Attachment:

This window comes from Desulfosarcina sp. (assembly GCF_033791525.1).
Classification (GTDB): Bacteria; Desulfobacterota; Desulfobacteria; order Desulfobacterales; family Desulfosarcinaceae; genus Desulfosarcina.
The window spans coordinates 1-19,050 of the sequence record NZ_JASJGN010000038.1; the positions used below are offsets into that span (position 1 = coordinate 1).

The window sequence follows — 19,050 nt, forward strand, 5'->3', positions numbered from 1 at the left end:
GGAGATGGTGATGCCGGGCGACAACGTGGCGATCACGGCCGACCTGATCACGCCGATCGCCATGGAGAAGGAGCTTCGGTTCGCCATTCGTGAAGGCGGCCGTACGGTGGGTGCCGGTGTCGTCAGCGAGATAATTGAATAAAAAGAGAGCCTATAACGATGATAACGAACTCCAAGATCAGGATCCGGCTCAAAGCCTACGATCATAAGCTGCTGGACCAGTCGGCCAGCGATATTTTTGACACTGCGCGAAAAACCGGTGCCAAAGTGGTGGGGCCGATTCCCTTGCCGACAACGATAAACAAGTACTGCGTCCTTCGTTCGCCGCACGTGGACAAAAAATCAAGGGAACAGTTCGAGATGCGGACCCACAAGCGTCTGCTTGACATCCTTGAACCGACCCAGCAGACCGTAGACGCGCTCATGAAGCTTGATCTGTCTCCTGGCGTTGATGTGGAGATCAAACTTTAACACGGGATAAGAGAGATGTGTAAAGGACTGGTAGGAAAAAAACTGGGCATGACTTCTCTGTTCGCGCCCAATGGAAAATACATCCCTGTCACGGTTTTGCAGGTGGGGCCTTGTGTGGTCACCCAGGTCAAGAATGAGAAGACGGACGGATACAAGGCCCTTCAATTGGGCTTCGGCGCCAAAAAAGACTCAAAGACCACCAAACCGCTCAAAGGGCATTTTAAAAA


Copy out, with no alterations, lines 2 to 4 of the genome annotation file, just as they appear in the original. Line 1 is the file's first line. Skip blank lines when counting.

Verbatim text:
Classification (GTDB): Bacteria; Desulfobacterota; Desulfobacteria; order Desulfobacterales; family Desulfosarcinaceae; genus Desulfosarcina.
The window spans coordinates 1-19,050 of the sequence record NZ_JASJGN010000038.1; the positions used below are offsets into that span (position 1 = coordinate 1).

The window sequence follows — 19,050 nt, forward strand, 5'->3', positions numbered from 1 at the left end: